MIAMI (AP) — U.S. prosecutors want a Miami judge to sentence the son of former Liberian President Charles Taylor to 147 years in prison for torturing people when he was chief of a brutal paramilitary unit during his father’s reign.

Charles McArthur Emmanuel, also known as Charles “Chuckie” Taylor Jr. is scheduled to be sentenced Jan. 9 by U.S. District Judge Cecilia M. Altonaga. His conviction was the first use of a 1994 law allowing prosecution in the U.S. for acts of torture committed overseas.

Even in the U.S., it’s hard to believe that federal prosecutors who work for the Bush DOJ were able to convey the following words with a straight face:

A recent Justice Department court filing describes torture – which the U.S. has been accused of in the war on terror – as a “flagrant and pernicious abuse of power and authority” that warrants severe punishment of Taylor.

It undermines respect for and trust in authority, government and a rule of law,” wrote Assistant U.S. Attorney Caroline Heck Miller in last week’s filing. “The gravity of the offense of torture is beyond dispute.”

The AP article which reported on these proceedings, by Curt Anderson, is almost as illustrative an exhibit of how our country operates as the trial itself is.  Marvel at this passage:

Emmanuel had argued in previous court papers that he was being unfairly prosecuted for acts similar to those committed by U.S. personnel in Iraq and elsewhere.

The administration of President George W. Bush has been criticized by some around the world and in Congress forusing aggressive interrogation techniques. Justice Department memos were seen as providing legal underpinnings for some of the techniques.

However, administration officials have blamed abuses at places such as Iraq’s Abu Ghraib prison on a small number of soldiers or agents and insisted there has been no systematic mistreatment of detainees in Iraq, Afghanistan or the prison camp at Guantanamo Bay, Cuba.

Acts which, when ordered by Liberians, are “criminal torture” meriting life imprisonment magically become, when ordered by Americans, mere “aggressive interrogation techniques.”   And while not all of the “techniques” used by the Liberians were authorized by Bush officials (“hot clothes irons” and “biting ants shoveled onto people’s bodies”), many of the authorized American techniques are classic torture tactics and resulted in thedeaths of many detainees and the total insanity of many more.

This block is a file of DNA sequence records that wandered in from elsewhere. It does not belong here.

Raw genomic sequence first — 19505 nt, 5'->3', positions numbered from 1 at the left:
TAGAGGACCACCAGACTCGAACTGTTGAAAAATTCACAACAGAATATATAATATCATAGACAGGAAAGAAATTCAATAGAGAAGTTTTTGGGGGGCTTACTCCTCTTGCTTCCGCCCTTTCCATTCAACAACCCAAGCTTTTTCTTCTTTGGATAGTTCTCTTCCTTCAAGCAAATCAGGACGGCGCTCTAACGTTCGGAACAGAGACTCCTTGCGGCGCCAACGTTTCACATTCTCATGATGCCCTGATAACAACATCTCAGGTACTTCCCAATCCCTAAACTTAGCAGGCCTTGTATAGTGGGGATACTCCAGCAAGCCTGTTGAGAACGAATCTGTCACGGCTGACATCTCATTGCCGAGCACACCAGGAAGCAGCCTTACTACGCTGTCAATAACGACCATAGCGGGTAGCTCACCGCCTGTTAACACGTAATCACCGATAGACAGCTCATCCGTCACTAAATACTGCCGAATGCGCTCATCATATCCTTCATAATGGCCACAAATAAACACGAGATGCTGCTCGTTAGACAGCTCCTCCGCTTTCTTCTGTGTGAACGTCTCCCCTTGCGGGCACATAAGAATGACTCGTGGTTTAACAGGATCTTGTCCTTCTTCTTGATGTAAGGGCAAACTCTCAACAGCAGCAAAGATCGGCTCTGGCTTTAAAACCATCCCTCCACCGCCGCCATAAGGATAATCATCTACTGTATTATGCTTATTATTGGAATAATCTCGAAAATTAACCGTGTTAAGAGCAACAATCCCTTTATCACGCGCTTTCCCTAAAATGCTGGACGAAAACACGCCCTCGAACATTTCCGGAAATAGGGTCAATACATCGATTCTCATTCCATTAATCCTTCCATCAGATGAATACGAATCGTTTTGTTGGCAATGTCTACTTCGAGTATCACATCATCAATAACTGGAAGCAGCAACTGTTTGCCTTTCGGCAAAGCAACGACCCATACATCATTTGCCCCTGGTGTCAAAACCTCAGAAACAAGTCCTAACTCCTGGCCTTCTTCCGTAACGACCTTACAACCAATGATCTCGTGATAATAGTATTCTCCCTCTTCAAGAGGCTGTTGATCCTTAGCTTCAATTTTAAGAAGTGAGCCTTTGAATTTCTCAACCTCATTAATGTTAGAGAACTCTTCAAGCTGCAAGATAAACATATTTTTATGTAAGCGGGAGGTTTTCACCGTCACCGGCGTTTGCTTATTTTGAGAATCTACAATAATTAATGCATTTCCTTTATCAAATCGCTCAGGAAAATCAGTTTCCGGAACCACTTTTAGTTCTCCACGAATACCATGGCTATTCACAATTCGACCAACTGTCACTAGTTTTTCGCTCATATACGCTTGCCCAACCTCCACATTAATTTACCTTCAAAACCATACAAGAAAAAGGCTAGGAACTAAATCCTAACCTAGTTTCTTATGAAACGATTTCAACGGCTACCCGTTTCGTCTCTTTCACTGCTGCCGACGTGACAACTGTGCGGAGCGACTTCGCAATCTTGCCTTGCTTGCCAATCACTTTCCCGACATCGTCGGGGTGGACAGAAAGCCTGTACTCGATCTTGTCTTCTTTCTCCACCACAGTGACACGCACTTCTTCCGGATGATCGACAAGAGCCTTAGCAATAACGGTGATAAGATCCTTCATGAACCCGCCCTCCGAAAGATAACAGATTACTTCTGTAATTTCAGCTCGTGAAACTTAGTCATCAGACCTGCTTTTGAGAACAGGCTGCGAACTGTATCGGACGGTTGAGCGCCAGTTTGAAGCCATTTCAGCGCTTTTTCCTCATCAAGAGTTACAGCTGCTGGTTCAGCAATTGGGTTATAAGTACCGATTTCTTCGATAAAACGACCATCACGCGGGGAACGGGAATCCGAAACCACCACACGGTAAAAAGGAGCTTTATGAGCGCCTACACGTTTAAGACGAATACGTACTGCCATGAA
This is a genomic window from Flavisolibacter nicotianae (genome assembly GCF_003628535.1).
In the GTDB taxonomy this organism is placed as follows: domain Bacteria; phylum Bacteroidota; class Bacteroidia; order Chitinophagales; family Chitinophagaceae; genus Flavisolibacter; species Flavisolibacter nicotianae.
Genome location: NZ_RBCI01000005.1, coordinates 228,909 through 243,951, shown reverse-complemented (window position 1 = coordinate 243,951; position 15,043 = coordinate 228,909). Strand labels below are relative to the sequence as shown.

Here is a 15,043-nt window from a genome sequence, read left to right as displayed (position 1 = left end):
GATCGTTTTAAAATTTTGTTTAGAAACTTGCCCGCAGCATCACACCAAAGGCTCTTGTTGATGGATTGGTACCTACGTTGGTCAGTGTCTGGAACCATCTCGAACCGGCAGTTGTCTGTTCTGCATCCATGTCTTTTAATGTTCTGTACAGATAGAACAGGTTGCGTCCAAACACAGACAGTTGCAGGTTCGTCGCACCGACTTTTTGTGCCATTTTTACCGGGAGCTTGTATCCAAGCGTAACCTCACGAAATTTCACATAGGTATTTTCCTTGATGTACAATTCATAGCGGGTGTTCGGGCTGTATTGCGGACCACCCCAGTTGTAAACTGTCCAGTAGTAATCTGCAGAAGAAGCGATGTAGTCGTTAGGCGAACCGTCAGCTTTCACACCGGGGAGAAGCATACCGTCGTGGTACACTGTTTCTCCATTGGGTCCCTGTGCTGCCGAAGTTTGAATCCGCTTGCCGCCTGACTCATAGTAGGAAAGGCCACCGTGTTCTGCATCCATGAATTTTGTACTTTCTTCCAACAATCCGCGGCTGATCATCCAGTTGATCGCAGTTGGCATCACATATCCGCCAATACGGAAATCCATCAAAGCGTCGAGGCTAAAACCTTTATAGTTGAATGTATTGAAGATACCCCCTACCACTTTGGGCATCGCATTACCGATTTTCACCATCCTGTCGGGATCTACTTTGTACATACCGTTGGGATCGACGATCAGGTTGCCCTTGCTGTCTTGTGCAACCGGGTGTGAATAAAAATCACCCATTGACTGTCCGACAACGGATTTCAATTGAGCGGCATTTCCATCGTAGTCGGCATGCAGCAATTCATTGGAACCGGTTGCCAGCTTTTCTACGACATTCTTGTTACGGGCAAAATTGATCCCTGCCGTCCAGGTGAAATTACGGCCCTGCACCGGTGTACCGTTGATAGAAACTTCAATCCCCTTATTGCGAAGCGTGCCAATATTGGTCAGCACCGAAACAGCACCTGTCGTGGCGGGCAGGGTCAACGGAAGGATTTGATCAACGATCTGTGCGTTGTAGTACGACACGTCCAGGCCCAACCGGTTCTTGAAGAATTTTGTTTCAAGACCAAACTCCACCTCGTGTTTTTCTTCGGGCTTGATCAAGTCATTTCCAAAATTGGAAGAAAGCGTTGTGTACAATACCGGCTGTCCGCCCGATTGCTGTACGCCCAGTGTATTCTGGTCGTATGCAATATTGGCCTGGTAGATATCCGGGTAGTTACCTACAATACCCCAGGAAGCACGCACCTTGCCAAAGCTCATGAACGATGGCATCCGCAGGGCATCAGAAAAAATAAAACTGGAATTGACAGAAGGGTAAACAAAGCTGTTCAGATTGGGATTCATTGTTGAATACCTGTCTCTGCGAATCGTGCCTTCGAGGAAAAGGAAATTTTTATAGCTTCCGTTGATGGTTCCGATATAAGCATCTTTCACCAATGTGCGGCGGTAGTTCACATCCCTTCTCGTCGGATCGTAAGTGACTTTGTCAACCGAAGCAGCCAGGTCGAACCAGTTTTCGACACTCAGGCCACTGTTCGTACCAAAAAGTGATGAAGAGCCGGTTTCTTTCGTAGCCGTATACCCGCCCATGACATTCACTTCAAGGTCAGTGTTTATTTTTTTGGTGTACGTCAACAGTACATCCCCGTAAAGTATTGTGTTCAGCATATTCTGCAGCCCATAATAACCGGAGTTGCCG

Worse, AP — with canine-like subservience — mindlessly recites the Bush administration’s excuses (Abu Ghraib was due to low-level rogue bad apples and “there has been no systematic mistreatment of detainees”) without even mentioning the ample evidence proving how false those government claims are.  That’s standard American “journalism” for you:  “Our Government says X, and even if it’s false and even if it’s intensely disputed, we’ll just leave it at that.”  Doing anything more — as NBC News’ David Gregory pointed out — is “not their role.”

There’s something beautifully illustrative about this torture prosecution.  Apparently, it’s not just appropriate, but necessary and urgent, for American courts to be used to prosecute the leaders of small African nations who order torture exclusively in their own land.  Doing that is necessary to uphold what the Bush DOJ calls “respect for and trust in authority, government and a rule of law.”  

But — say Bush loyalists and our pliant political class in unison — the one thing that we cannot tolerate is for American courts to be used to impose accountability on American leaders who authorized illegal torture.  And, of course, the only thing worse than doing that would be to subject them to prosecution by another country or, creepier still, an international tribunal.  That would be an intolerable infringement of our sovereignty, we say as we prosecute the son of Liberia’s President for acts he undertook exclusively inside Liberia.

In Liberia, the Taylor regime, for many years, was genuinely threatened by numerous rebels and revolutionary factions — ones supported by other countries — seeking to overthrow the Liberian government.  The torture which Taylor, Jr. was accused of ordering occurred during a brutal civil war

Liberia undoubtedly has its own Jack Goldsmiths and Stuart Taylors who insist that the torture which the Taylors ordered — though perhaps “crossing a line or two” — was done for the Good and Safety of the Liberian People and to defend the Government against these foreign and domestic threats.  The Taylors undoubtedly have their loyalists who echo our own Cass Sunsteins and Ruth Marcuses, urging that it would be so much better for the country if everyone just let bygones be bygones and looked to the pretty future and the challenges Liberians face and not get distracted by litigating the unpleasant and partisan fights of the past.